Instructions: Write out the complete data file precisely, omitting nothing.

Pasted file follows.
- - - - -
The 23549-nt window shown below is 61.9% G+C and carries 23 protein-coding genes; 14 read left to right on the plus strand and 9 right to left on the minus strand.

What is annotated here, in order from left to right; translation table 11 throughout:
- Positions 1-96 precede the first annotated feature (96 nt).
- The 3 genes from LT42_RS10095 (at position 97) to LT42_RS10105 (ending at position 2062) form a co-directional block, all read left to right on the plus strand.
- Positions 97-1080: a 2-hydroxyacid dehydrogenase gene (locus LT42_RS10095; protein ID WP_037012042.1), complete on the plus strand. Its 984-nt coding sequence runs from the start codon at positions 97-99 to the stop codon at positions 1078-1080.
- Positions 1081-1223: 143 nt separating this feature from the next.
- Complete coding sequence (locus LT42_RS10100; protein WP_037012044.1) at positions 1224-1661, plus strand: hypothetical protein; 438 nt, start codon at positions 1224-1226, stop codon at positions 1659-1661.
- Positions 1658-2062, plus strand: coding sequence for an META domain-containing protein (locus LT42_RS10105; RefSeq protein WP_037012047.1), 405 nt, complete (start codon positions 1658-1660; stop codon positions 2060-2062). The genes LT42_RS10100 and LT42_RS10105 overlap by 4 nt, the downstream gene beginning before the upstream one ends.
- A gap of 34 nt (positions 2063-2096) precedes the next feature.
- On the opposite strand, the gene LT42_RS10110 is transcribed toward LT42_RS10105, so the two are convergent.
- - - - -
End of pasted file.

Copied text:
The 23549-nt window shown below is 61.9% G+C and carries 23 protein-coding genes; 14 read left to right on the plus strand and 9 right to left on the minus strand.

What is annotated here, in order from left to right; translation table 11 throughout:
- Positions 1-96 precede the first annotated feature (96 nt).
- The 3 genes from LT42_RS10095 (at position 97) to LT42_RS10105 (ending at position 2062) form a co-directional block, all read left to right on the plus strand.
- Positions 97-1080: a 2-hydroxyacid dehydrogenase gene (locus LT42_RS10095; protein ID WP_037012042.1), complete on the plus strand. Its 984-nt coding sequence runs from the start codon at positions 97-99 to the stop codon at positions 1078-1080.
- Positions 1081-1223: 143 nt separating this feature from the next.
- Complete coding sequence (locus LT42_RS10100; protein WP_037012044.1) at positions 1224-1661, plus strand: hypothetical protein; 438 nt, start codon at positions 1224-1226, stop codon at positions 1659-1661.
- Positions 1658-2062, plus strand: coding sequence for an META domain-containing protein (locus LT42_RS10105; RefSeq protein WP_037012047.1), 405 nt, complete (start codon positions 1658-1660; stop codon positions 2060-2062). The genes LT42_RS10100 and LT42_RS10105 overlap by 4 nt, the downstream gene beginning before the upstream one ends.
- A gap of 34 nt (positions 2063-2096) precedes the next feature.
- On the opposite strand, the gene LT42_RS10110 is transcribed toward LT42_RS10105, so the two are convergent.